All these years battling against the elements, both Graham and Donald, only to perish so close to their dream by the cruel sea that gave Donald and Graham so much pleasure, and had been the source of sustenance throughout their lives.

They do say though, on a clear sunny day near the equator, when the Gannets, old and young, are flying south, a bright reflection can be see from the air, coming from what looks like a motor cruiser, and the smell of sardines floats across the sea as the old Gannets with fading eyesight dive for one last meal.

Maybe, just maybe, although Donald and Graham are dead and buried, their kind hearts are there to carry on watching over the good people of this world.

So if you are ever flying over the equator, or sailing near to it, on a clear sunny day, or floating through a sea of dreams anywhere in the world, watch out for a reflection in the water it might just be them looking out for you......... but only if you are good.

Don't think of this as a sad ending because when a good person dies it means there is another angel in heaven to watch over us.
That's where Donald and Graham are.
Donald is watching over us, while Graham the graceful Gannet is watching over the birds, especially the old Gannets with failing eyesight.

The last part was added for the sake of Tricia. Another touching blog.


  1. Absolutley lovely made me want to retire soon so I have time to savor the feeling of no work. What a great story so many lessons and feelings.

    Dorothy from grammology

  2. Whether it be fiction or non fiction, you certainly know how to tell a story!! I look forward as always to your next post my friend!!

  3. What an imagination! But did you have to make the ending so sad?

  4. Words are not necessary as usual for your great creative mind; I enjoyed this work and I always appreciate good writing.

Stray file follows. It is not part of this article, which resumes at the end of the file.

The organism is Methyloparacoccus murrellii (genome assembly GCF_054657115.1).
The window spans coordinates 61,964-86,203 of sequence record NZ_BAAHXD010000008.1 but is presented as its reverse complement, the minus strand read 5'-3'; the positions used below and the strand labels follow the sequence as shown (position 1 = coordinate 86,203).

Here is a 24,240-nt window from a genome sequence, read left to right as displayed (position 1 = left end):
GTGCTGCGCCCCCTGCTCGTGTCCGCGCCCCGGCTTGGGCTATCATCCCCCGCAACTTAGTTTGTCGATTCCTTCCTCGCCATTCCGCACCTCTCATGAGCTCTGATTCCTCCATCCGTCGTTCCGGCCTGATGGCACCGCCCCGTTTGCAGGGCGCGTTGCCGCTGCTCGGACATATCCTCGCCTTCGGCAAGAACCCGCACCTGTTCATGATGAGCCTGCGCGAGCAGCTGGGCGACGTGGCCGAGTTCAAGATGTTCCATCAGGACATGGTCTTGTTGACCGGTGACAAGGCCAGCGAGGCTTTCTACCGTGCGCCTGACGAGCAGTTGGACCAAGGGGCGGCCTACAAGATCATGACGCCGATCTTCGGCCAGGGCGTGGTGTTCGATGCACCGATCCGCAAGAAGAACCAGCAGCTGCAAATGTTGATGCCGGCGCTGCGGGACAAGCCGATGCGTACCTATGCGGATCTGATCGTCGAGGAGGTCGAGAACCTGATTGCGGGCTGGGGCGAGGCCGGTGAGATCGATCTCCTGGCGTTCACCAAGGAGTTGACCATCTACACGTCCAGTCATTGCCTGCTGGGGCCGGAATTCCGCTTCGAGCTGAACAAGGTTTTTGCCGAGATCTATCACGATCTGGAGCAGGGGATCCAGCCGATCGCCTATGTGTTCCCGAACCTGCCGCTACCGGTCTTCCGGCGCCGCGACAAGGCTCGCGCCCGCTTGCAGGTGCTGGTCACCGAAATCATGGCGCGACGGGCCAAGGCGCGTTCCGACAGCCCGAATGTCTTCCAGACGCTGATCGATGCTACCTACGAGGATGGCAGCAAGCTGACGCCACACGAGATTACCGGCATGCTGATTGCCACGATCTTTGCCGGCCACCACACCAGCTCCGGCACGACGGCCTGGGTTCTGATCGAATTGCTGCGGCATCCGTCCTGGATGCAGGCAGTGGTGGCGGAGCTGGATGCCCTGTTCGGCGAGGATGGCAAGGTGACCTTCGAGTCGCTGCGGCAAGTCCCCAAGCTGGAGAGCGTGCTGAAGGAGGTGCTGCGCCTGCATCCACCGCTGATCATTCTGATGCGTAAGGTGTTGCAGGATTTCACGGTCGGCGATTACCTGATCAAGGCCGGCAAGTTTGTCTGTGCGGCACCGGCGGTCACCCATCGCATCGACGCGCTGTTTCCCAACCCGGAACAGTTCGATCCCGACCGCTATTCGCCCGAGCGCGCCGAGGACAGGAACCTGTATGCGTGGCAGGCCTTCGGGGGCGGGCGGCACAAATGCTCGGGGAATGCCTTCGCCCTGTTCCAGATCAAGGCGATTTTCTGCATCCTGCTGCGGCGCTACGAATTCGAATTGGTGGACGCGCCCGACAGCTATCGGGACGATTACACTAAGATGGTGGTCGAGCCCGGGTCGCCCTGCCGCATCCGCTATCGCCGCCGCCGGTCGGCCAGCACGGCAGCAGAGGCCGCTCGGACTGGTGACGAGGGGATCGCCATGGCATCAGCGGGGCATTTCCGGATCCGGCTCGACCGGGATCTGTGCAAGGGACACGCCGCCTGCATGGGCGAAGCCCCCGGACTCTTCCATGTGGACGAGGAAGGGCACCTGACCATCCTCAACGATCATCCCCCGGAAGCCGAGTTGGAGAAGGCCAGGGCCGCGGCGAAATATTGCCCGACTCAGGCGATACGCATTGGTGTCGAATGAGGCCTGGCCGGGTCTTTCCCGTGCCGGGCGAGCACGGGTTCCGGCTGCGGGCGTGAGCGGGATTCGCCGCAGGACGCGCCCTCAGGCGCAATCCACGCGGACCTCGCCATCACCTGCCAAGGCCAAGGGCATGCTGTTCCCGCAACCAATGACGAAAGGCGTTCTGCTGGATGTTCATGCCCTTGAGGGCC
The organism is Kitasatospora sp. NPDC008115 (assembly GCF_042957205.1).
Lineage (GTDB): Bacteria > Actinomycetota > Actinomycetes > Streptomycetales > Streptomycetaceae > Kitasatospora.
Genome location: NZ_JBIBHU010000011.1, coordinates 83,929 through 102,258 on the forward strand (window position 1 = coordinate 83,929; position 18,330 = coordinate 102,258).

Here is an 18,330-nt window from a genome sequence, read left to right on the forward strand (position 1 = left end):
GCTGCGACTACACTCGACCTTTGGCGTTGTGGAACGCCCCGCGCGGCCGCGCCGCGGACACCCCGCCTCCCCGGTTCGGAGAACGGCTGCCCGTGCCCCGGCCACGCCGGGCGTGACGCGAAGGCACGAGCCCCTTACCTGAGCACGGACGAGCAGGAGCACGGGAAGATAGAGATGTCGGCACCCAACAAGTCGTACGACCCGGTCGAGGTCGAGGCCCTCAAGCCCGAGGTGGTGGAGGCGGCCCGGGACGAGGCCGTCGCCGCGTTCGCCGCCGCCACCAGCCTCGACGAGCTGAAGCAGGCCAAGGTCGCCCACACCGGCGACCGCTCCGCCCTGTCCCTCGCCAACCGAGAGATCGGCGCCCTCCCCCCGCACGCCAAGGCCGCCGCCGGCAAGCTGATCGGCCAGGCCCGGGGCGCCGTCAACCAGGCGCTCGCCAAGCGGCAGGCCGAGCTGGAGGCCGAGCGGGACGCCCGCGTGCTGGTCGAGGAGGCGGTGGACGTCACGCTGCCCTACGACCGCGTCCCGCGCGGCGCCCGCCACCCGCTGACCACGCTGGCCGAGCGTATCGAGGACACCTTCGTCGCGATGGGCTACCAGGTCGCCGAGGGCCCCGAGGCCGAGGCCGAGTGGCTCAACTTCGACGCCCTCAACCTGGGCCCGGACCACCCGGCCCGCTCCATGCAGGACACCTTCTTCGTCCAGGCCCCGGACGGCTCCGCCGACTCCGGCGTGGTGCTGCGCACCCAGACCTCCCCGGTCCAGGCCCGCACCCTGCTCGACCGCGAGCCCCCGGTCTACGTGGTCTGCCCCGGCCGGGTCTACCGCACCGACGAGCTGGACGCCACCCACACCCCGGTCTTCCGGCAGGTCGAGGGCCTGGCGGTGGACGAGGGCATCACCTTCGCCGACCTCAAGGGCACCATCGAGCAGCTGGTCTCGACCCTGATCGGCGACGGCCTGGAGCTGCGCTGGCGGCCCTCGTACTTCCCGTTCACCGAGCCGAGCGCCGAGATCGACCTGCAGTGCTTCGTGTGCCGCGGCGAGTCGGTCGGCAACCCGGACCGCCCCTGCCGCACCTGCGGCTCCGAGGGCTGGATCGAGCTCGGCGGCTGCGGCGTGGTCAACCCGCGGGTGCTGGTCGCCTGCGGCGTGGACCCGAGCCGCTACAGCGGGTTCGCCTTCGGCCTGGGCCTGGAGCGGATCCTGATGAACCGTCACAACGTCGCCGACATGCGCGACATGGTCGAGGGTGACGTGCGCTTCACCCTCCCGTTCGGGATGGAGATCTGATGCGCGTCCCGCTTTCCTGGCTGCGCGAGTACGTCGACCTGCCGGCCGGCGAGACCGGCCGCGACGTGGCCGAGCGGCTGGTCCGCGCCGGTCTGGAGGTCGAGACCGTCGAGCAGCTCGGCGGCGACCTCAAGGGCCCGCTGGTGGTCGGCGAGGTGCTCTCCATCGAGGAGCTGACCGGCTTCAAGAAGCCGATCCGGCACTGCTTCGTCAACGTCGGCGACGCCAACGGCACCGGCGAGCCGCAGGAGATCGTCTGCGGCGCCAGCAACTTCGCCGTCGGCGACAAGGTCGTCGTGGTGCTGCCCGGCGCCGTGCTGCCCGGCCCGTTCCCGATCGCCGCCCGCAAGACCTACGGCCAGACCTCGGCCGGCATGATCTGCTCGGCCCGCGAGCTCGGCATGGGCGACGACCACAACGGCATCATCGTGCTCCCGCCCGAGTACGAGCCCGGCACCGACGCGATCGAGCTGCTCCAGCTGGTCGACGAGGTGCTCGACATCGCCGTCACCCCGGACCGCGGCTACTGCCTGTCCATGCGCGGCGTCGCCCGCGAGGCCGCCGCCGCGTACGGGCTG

5. A great piece of writing. So sad at the end but somehow satisfying.

  6. Donald, my hanky is soaking wet. How can I write a comment as great as your post with tears blocking my eyesight the same way the waters hit blurry Graham's blinding senses of sight? SOB.. SOB.. LOL..

    I didn't expect it to have a sad ending. Why did you have to die? But that of course, would turn to remind the children and us, that there is someone watching over us. So perhaps it's not a sad ending after all. Good thing I'm good, Donald is surely watching over me.^^

    Your talent as an author covers readers from all walks of life. I'm sure that the kids you're babysitting were terribly amazed by your story. I can picture their faces and how they attentively listened to what happened to Donald and Graham. Your story was a mixture of humor and drama. I was smiling at one part and got serious on the next. That means you can hit your readers' emotions. And not very much people can do that.

    Your story offers wonderful lessons to learn. About faith, trust, perseverance, family, and, of course, friendship. Suitable for general patronage..^^

    Reading a post of yours is like reading a part of a book. I just can't help but get hooked and wait for the next page.. I mean, next post. Good job. Regards to Graham.. :)

  7. Donald,

    You are a phenomenal writer. I was a whirlwind of emotion, thank you so much for sharing. The way you shifted emotions so smoothly is amazing!

  8. An amazing piece of work, thanks for sharing.